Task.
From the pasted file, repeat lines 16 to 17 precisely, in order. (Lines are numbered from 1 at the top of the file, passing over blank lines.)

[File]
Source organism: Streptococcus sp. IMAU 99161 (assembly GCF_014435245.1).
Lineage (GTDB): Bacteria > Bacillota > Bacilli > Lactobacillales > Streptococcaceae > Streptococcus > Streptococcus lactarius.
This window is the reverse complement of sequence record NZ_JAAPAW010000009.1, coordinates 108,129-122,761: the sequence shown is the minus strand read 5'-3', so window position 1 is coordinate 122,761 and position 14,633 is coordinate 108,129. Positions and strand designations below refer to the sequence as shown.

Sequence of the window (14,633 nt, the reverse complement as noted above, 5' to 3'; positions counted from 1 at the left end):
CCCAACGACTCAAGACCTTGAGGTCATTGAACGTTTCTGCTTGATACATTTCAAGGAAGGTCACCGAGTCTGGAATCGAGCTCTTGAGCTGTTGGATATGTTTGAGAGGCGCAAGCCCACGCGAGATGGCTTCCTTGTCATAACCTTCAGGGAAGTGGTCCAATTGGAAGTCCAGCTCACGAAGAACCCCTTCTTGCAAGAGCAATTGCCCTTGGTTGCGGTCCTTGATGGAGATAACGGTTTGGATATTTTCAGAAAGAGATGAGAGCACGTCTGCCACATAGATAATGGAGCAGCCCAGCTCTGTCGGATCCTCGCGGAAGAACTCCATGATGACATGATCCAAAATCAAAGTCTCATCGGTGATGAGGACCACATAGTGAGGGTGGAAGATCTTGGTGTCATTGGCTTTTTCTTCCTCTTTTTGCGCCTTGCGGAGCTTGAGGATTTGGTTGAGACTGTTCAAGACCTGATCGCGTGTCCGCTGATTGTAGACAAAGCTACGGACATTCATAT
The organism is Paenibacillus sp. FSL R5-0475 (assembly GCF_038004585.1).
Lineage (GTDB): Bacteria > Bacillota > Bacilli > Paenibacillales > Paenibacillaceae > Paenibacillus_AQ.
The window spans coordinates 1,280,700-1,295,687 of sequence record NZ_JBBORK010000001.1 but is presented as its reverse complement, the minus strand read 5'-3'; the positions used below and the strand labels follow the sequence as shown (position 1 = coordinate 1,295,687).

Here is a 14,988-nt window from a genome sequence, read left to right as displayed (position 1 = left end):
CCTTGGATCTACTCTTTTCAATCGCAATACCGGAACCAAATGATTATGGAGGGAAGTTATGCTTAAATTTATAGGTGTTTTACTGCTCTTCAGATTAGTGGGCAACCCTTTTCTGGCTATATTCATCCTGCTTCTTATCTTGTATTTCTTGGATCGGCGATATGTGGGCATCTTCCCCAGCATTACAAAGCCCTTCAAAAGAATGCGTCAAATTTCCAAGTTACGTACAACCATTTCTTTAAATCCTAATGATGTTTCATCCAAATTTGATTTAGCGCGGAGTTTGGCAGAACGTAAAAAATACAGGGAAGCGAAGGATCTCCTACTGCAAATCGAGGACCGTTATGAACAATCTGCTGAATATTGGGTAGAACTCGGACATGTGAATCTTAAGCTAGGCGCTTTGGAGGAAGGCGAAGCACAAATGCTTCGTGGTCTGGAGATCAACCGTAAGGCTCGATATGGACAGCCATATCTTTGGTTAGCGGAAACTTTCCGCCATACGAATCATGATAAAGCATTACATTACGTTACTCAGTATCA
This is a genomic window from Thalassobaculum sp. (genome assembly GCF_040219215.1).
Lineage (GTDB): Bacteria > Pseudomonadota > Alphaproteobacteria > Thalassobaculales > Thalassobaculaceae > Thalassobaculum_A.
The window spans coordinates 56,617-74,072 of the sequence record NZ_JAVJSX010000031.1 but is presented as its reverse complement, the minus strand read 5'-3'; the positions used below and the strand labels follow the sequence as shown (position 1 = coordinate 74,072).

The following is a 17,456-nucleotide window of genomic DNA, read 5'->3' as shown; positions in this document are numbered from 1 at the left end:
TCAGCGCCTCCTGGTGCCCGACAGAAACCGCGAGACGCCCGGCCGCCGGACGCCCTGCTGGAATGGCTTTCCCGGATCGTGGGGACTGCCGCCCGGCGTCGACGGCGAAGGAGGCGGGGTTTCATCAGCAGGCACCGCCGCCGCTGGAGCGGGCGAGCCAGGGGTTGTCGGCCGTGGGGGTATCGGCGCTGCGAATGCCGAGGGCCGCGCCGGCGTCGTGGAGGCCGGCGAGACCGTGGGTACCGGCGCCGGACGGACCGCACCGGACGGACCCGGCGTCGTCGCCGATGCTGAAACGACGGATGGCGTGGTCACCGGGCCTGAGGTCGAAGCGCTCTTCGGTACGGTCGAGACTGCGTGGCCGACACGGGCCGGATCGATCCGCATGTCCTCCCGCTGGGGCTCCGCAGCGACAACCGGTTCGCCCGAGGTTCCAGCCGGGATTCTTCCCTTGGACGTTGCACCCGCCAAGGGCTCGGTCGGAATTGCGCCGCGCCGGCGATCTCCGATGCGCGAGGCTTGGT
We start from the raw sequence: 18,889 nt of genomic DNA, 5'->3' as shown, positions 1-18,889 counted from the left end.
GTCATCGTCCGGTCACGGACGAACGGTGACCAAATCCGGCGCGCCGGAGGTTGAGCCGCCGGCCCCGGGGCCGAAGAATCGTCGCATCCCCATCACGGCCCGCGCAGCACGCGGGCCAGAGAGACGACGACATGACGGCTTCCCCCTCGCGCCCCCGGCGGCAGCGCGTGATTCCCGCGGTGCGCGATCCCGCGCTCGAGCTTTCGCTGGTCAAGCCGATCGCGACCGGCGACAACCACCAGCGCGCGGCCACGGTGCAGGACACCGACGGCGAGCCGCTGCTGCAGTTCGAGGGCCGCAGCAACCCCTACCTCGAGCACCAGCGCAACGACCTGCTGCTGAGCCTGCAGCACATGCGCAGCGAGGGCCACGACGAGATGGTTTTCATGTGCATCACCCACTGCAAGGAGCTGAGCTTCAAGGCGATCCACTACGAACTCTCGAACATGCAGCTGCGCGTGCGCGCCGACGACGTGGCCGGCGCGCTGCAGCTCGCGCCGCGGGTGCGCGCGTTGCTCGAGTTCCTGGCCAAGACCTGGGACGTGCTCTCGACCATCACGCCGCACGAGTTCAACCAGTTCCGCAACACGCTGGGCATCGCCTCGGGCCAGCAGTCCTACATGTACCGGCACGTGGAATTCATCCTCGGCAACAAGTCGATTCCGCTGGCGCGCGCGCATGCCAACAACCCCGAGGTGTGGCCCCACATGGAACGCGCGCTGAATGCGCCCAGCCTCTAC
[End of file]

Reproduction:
We start from the raw sequence: 18,889 nt of genomic DNA, 5'->3' as shown, positions 1-18,889 counted from the left end.
GTCATCGTCCGGTCACGGACGAACGGTGACCAAATCCGGCGCGCCGGAGGTTGAGCCGCCGGCCCCGGGGCCGAAGAATCGTCGCATCCCCATCACGGCCCGCGCAGCACGCGGGCCAGAGAGACGACGACATGACGGCTTCCCCCTCGCGCCCCCGGCGGCAGCGCGTGATTCCCGCGGTGCGCGATCCCGCGCTCGAGCTTTCGCTGGTCAAGCCGATCGCGACCGGCGACAACCACCAGCGCGCGGCCACGGTGCAGGACACCGACGGCGAGCCGCTGCTGCAGTTCGAGGGCCGCAGCAACCCCTACCTCGAGCACCAGCGCAACGACCTGCTGCTGAGCCTGCAGCACATGCGCAGCGAGGGCCACGACGAGATGGTTTTCATGTGCATCACCCACTGCAAGGAGCTGAGCTTCAAGGCGATCCACTACGAACTCTCGAACATGCAGCTGCGCGTGCGCGCCGACGACGTGGCCGGCGCGCTGCAGCTCGCGCCGCGGGTGCGCGCGTTGCTCGAGTTCCTGGCCAAGACCTGGGACGTGCTCTCGACCATCACGCCGCACGAGTTCAACCAGTTCCGCAACACGCTGGGCATCGCCTCGGGCCAGCAGTCCTACATGTACCGGCACGTGGAATTCATCCTCGGCAACAAGTCGATTCCGCTGGCGCGCGCGCATGCCAACAACCCCGAGGTGTGGCCCCACATGGAACGCGCGCTGAATGCGCCCAGCCTCTAC